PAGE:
Herbs in your Home Garden

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Warmer weather is generally better for producing herbs in the home garden. What is an herb? Herbs are plants that are used as flavoring agents. Mild or savory herbs impart a delicate flavor to foods, while stronger or pungent herbs add zest. Some additional herbs are used for medicinal, aromatic, or ornamental purposes.

The leaves of most herbs are the part of the plant that is used, although seeds or roots of some herbs also can be used. Herbs are used in small quantities, and usually only a few plants are needed to provide sufficient fresh and dried herbs for an entire season.

The ornamental value of herbs makes them useful in flower beds, borders, rock gardens, and corner plantings. Some herbs are annuals, while others are perennial or come up year after year. You can plant annual herbs in your annual flower or vegetable garden. Perennial herbs should be located at the edge of the garden where they won’t interfere with next year’s soil preparation. Many gardeners establish a small herb garden near the back door. Generally, a 6- to 10-foot square or rectangular area is sufficient, but you also can use circular or free-form designs. Locate the tallest herbs at the back of the plot.

Care for the herb garden is similar to that of a vegetable or flower garden. Select a sunny, well- drained location, apply a balanced fertilizer, but avoid excessive use of nitrogen fertilizers. Water as necessary during dry periods. Generally, you will need about an inch of water per week, if not supplied by natural rainfall. A mulch will help conserve soil moisture and reduce weed growth as well. The mints prefer moist soil and require more frequent watering.

Annual and biennial herbs can be established by planting the seed directly in the garden or starting seed indoors for transplanting to the garden. You can save seed produced by the herb plants for next year’s crop or obtain seed from your local garden center or seed catalog. To save your own seed, harvest the entire seed head after it has dried on the plant. Allow the seeds to dry in a protected location that is cool and dry. After the seed heads are thoroughly dry, thresh the seed from them and discard the trash. Store in labeled jars in a dark, cool, dry location. Some herb seeds such as dill, anise, caraway, and corriander can be used for flavoring.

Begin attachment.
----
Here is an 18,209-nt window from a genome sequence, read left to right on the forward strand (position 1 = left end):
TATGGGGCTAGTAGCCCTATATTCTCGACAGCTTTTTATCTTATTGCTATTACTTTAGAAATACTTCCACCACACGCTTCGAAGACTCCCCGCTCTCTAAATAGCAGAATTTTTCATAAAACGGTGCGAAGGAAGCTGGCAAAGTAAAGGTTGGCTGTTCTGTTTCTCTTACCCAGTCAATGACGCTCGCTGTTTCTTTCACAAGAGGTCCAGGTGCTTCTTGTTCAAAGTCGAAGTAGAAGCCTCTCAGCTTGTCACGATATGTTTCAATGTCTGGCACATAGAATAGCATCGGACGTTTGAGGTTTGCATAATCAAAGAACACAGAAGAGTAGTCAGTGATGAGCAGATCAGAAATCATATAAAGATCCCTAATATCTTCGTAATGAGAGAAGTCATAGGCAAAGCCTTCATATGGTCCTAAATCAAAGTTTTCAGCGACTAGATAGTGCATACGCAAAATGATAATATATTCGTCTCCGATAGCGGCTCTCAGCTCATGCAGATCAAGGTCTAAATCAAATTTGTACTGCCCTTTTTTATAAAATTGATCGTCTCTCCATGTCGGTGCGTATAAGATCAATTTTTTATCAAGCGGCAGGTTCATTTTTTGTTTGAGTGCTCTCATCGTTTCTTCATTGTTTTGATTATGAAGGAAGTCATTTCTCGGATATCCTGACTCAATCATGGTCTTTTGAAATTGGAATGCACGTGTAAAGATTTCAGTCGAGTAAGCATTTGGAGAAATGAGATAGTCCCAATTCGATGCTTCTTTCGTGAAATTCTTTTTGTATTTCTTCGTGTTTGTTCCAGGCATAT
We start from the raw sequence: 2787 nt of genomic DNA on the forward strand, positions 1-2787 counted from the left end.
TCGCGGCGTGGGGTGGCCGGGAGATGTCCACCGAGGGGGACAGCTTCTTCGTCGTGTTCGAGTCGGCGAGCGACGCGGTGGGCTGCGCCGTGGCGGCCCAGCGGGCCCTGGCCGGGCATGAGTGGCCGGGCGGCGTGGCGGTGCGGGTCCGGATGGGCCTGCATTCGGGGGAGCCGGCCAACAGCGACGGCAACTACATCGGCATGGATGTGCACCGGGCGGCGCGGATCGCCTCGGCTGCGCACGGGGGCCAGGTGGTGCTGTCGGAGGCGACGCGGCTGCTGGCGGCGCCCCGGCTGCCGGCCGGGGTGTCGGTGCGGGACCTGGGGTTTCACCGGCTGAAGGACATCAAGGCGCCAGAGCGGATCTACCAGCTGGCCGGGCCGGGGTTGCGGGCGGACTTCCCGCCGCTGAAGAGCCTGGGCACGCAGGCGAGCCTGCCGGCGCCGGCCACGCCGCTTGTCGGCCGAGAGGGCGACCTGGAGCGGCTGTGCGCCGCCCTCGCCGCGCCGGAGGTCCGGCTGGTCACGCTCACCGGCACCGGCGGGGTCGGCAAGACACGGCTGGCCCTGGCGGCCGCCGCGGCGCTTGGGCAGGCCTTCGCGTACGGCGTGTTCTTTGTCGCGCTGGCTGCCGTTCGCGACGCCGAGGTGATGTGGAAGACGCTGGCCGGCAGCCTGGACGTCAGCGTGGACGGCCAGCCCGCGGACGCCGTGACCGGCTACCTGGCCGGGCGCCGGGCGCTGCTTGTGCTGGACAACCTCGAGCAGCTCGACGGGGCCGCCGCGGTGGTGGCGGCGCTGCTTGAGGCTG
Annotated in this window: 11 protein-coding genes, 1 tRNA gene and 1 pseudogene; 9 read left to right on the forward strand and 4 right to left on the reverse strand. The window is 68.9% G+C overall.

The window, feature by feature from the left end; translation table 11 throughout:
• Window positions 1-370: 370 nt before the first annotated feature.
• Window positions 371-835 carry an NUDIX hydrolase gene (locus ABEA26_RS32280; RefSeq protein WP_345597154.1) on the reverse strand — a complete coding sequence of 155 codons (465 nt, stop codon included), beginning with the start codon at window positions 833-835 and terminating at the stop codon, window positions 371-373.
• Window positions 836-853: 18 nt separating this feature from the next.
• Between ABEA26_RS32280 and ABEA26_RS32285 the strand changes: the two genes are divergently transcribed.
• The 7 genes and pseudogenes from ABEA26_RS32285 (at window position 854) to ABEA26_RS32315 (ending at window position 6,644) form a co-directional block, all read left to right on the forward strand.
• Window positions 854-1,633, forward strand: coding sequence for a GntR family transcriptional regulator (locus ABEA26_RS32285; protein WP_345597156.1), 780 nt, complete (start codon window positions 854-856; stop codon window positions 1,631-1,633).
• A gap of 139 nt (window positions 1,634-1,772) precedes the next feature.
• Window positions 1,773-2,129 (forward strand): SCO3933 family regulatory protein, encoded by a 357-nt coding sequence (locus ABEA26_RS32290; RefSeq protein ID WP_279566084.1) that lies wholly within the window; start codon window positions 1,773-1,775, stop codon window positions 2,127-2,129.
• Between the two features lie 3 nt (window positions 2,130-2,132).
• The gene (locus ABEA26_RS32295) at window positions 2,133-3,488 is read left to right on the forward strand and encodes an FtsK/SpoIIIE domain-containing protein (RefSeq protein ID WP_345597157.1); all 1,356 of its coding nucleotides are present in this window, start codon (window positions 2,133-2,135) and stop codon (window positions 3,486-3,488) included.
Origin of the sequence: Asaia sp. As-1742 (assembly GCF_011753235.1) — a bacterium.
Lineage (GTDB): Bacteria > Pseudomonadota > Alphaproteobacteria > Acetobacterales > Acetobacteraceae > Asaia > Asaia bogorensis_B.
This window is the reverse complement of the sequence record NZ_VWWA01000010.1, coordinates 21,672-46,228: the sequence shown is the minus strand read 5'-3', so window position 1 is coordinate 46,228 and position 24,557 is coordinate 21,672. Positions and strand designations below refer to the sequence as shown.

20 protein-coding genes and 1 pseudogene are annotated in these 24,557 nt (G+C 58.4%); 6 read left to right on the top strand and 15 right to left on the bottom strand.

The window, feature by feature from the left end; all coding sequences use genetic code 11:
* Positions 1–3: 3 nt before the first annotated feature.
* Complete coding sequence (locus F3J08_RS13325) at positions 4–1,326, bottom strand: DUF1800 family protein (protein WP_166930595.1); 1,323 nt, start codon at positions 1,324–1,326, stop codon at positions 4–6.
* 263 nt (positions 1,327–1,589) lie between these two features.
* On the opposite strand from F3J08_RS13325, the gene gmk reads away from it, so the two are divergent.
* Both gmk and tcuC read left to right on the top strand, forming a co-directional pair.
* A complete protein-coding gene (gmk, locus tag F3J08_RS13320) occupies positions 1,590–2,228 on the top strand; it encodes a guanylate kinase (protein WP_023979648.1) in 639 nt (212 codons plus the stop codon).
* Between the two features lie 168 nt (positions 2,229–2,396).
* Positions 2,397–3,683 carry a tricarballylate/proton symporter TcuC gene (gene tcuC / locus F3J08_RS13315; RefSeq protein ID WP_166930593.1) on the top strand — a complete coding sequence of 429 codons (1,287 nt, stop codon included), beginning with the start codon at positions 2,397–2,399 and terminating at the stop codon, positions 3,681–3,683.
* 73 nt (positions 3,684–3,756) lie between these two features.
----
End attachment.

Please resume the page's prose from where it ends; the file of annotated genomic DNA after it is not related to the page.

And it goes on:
Perennial herbs can be propagated by cuttings or division. Divide plants every 3- 4 years in the early spring. The plants should be dug up and cut into several sections. You can also cut 4- to 6-inch sections of the stem and root them by placing the cuttings in moist sand in a shady area. In 4-8 weeks, roots should form. Herbs such as sage, winter savory, and thyme can be propagated by cuttings. Chives, lovage, and tarragon can be propagated by division of the roots or crowns. Apple mint forms runners or stems that run along the ground and can easily be propagated by covering a portion of the runner and allowing it to form roots.

Harvesting
Leaves of many herbs such as parsley and chives can be harvested for fresh seasonings. You can gradually remove some of the leaves as you need them, but don’t remove all the foliage at one time. These plants will produce over a long period of time if they are well cared for. Chervil and parsley leaves can be cut and dried any time. Lovage leaves should be harvested early during the first flush of growth. On rosemary and thyme, clip the tops when the plants are in full bloom. Usually leaves and flowers are harvested together. Basil, fennel, mint, sage, summer savory, sweet marjoram, tarragon, and winter savory are harvested just before the plants start to bloom.

Drying herbs
After harvesting, hang herbs in loosely tied bundles in a well-ventilated room. You can also spread the branches on a screen, cheesecloth, or hardware cloth. For herbs where leaves only are needed, the leaves can be spread on flat trays. Keep dust off the herbs with a cloth or similar protective cover that allows moisture to pass through. It is generally best to dry naturally in a cool, dark room rather than to use artificial heat. This can be done commercially, but you may lose flavor and quality by attempting to use artificial heat.

When herbs are thoroughly dry, they should be put in airtight containers such as sealed fruit jars and stored in a cool, dark location. Any sign of moisture accumulating in the jars indicates the herbs are not thoroughly dry. Flower stalks should be pulverized before putting them in the jars, but foliage herbs can be stored either pulverized or as whole leaves, depending on their intended use.

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